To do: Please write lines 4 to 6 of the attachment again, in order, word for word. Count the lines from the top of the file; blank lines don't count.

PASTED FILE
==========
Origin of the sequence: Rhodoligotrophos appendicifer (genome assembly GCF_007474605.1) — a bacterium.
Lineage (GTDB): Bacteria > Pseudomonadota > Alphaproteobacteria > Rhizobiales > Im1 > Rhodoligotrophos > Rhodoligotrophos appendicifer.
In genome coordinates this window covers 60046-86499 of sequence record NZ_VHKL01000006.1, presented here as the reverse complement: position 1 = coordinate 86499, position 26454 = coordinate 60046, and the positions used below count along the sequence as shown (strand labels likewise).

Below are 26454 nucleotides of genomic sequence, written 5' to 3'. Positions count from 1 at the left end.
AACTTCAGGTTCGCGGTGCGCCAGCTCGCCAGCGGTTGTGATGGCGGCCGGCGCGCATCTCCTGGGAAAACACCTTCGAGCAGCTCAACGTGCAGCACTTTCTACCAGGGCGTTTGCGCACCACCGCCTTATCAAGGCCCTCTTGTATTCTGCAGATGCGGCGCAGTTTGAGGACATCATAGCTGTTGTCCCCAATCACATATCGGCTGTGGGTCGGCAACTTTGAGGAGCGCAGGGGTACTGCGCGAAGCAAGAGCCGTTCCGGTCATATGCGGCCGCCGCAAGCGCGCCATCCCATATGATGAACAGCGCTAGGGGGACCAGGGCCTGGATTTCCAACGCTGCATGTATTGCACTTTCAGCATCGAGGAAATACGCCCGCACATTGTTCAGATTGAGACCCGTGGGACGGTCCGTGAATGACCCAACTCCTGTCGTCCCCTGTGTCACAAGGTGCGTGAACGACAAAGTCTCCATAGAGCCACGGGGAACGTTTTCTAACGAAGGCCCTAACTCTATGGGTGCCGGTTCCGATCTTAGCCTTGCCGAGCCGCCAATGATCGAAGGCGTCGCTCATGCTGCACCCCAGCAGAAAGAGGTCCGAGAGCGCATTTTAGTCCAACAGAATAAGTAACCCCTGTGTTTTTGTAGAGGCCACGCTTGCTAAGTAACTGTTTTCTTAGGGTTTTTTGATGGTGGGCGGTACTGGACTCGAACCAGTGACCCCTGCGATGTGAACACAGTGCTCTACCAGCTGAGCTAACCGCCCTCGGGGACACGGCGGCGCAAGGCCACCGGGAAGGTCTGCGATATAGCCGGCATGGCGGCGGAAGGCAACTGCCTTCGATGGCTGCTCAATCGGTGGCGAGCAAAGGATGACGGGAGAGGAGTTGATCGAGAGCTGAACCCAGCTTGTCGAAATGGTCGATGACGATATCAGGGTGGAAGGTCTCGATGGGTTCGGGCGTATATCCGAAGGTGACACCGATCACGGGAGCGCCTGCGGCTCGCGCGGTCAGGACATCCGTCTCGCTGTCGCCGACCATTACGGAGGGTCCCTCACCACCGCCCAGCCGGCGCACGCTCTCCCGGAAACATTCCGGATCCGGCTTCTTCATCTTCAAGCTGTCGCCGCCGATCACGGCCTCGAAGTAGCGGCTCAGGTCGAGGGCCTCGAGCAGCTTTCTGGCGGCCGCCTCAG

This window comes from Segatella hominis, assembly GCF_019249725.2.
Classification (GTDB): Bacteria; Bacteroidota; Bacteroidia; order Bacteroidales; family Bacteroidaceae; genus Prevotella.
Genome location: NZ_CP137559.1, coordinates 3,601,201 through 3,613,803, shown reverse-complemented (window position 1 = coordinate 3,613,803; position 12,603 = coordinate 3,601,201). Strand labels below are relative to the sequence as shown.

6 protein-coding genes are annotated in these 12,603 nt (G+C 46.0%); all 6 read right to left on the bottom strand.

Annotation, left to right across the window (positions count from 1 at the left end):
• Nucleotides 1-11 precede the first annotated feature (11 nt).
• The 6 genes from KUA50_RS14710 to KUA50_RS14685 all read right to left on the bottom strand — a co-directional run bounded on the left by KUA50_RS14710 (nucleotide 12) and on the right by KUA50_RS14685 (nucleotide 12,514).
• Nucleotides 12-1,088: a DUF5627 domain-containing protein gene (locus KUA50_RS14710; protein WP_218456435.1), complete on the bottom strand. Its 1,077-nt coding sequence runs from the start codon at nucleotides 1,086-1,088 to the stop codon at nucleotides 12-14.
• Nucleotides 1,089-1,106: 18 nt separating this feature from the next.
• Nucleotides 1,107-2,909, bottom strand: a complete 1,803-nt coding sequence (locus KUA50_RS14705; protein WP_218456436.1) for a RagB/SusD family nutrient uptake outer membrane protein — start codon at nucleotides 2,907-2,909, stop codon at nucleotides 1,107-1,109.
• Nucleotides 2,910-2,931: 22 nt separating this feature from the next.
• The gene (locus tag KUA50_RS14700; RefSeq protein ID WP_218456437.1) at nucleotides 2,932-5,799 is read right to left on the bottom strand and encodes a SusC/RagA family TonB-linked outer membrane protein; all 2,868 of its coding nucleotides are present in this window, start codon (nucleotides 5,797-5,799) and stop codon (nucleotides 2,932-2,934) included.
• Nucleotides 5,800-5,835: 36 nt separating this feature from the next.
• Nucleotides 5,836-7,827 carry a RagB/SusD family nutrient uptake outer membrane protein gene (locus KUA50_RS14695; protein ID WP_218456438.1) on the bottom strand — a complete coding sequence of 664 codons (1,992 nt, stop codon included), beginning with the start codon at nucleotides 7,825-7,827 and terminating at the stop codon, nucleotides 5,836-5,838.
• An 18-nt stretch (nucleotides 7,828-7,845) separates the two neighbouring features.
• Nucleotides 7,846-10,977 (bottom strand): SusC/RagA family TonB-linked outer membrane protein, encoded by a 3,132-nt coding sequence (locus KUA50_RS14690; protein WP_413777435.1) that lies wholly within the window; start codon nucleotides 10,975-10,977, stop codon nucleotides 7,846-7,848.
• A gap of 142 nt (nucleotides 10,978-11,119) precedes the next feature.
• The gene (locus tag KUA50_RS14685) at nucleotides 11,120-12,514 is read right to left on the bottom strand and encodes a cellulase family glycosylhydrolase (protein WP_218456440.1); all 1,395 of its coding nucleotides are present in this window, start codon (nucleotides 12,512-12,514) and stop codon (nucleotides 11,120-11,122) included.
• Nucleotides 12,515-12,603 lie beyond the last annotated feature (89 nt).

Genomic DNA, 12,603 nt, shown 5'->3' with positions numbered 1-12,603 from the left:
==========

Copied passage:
Below are 26454 nucleotides of genomic sequence, written 5' to 3'. Positions count from 1 at the left end.
AACTTCAGGTTCGCGGTGCGCCAGCTCGCCAGCGGTTGTGATGGCGGCCGGCGCGCATCTCCTGGGAAAACACCTTCGAGCAGCTCAACGTGCAGCACTTTCTACCAGGGCGTTTGCGCACCACCGCCTTATCAAGGCCCTCTTGTATTCTGCAGATGCGGCGCAGTTTGAGGACATCATAGCTGTTGTCCCCAATCACATATCGGCTGTGGGTCGGCAACTTTGAGGAGCGCAGGGGTACTGCGCGAAGCAAGAGCCGTTCCGGTCATATGCGGCCGCCGCAAGCGCGCCATCCCATATGATGAACAGCGCTAGGGGGACCAGGGCCTGGATTTCCAACGCTGCATGTATTGCACTTTCAGCATCGAGGAAATACGCCCGCACATTGTTCAGATTGAGACCCGTGGGACGGTCCGTGAATGACCCAACTCCTGTCGTCCCCTGTGTCACAAGGTGCGTGAACGACAAAGTCTCCATAGAGCCACGGGGAACGTTTTCTAACGAAGGCCCTAACTCTATGGGTGCCGGTTCCGATCTTAGCCTTGCCGAGCCGCCAATGATCGAAGGCGTCGCTCATGCTGCACCCCAGCAGAAAGAGGTCCGAGAGCGCATTTTAGTCCAACAGAATAAGTAACCCCTGTGTTTTTGTAGAGGCCACGCTTGCTAAGTAACTGTTTTCTTAGGGTTTTTTGATGGTGGGCGGTACTGGACTCGAACCAGTGACCCCTGCGATGTGAACACAGTGCTCTACCAGCTGAGCTAACCGCCCTCGGGGACACGGCGGCGCAAGGCCACCGGGAAGGTCTGCGATATAGCCGGCATGGCGGCGGAAGGCAACTGCCTTCGATGGCTGCTCAATCGGTGGCGAGCAAAGGATGACGGGAGAGGAGTTGATCGAGAGCTGAACCCAGCTTGTCGAAATGGTCGATGACGATATCAGGGTGGAAGGTCTCGATGGGTTCGGGCGTATATCCGAAGGTGACACCGATCACGGGAGCGCCTGCGGCTCGCGCGGTCAGGACATCCGTCTCGCTGTCGCCGACCATTACGGAGGGTCCCTCACCACCGCCCAGCCGGCGCACGCTCTCCCGGAAACATTCCGGATCCGGCTTCTTCATCTTCAAGCTGTCGCCGCCGATCACGGCCTCGAAGTAGCGGCTCAGGTCGAGGGCCTCGAGCAGCTTTCTGGCGGCCGCCTCAG

This window comes from Segatella hominis, assembly GCF_019249725.2.